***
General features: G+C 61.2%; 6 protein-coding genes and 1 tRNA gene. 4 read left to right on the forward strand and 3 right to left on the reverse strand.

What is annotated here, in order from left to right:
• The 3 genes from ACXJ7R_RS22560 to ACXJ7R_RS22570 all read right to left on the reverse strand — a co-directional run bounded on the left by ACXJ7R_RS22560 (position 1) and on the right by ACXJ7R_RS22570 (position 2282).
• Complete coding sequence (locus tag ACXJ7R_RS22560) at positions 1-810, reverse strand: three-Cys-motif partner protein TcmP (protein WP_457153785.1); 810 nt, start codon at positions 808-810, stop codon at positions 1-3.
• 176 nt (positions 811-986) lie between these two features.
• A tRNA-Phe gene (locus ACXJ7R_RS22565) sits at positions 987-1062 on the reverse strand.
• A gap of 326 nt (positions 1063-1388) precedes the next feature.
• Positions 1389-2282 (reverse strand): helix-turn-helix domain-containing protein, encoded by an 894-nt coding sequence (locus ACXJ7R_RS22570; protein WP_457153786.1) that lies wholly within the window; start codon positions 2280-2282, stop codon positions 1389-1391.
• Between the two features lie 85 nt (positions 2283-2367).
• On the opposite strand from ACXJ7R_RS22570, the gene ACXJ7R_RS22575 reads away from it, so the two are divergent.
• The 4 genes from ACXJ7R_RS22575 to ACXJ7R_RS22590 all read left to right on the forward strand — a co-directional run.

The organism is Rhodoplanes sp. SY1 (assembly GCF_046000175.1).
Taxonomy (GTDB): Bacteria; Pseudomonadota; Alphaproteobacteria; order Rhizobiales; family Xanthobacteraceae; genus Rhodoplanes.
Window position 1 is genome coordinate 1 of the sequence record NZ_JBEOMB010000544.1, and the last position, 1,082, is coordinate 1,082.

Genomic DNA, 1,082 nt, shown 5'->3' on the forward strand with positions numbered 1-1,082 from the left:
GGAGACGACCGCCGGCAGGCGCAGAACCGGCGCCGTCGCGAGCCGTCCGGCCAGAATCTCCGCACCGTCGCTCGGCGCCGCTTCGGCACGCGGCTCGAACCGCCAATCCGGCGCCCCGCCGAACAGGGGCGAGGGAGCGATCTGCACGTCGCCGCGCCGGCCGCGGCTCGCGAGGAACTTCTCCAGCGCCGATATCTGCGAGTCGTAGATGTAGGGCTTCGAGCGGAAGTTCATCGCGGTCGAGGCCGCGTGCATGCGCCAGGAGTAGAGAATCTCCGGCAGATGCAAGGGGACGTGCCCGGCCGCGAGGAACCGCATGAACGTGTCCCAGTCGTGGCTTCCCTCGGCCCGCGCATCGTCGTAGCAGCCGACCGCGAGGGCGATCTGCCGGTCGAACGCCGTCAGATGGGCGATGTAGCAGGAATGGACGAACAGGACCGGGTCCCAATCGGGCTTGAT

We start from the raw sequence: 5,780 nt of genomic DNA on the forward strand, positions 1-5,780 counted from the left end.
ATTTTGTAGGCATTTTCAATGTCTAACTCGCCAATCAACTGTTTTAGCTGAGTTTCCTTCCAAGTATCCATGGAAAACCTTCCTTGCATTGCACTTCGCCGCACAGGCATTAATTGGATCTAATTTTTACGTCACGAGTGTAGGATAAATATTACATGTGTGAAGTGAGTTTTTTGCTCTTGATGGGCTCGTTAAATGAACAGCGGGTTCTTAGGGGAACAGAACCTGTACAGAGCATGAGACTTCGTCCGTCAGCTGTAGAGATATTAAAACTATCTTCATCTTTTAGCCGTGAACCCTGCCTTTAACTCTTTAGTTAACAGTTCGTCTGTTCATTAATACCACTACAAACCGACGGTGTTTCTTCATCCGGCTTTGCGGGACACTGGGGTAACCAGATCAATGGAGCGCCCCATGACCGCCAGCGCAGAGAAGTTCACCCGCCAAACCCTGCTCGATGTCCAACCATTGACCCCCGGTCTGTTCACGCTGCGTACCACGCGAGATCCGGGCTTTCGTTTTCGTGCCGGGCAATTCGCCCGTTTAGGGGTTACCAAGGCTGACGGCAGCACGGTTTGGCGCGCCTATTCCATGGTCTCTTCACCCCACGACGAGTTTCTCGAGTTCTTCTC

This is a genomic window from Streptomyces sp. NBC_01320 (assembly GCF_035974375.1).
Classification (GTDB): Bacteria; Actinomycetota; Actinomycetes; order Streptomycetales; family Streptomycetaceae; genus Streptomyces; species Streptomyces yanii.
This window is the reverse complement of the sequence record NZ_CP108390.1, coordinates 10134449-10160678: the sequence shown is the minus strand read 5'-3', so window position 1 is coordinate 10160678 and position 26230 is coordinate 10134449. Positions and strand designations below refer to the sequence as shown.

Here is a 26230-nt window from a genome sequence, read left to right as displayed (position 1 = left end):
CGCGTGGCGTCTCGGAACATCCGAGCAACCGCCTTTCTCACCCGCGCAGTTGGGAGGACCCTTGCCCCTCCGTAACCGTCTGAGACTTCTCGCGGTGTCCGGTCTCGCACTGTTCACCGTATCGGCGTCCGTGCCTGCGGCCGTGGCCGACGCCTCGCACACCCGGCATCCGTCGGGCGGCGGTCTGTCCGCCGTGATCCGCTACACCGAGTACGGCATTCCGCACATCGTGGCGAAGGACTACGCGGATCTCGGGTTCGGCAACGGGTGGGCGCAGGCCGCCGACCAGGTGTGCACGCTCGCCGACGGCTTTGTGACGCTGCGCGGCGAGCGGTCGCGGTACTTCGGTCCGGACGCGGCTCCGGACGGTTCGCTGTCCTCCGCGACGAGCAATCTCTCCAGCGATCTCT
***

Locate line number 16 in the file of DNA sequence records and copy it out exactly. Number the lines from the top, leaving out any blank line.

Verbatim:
GGAGACGACCGCCGGCAGGCGCAGAACCGGCGCCGTCGCGAGCCGTCCGGCCAGAATCTCCGCACCGTCGCTCGGCGCCGCTTCGGCACGCGGCTCGAACCGCCAATCCGGCGCCCCGCCGAACAGGGGCGAGGGAGCGATCTGCACGTCGCCGCGCCGGCCGCGGCTCGCGAGGAACTTCTCCAGCGCCGATATCTGCGAGTCGTAGATGTAGGGCTTCGAGCGGAAGTTCATCGCGGTCGAGGCCGCGTGCATGCGCCAGGAGTAGAGAATCTCCGGCAGATGCAAGGGGACGTGCCCGGCCGCGAGGAACCGCATGAACGTGTCCCAGTCGTGGCTTCCCTCGGCCCGCGCATCGTCGTAGCAGCCGACCGCGAGGGCGATCTGCCGGTCGAACGCCGTCAGATGGGCGATGTAGCAGGAATGGACGAACAGGACCGGGTCCCAATCGGGCTTGAT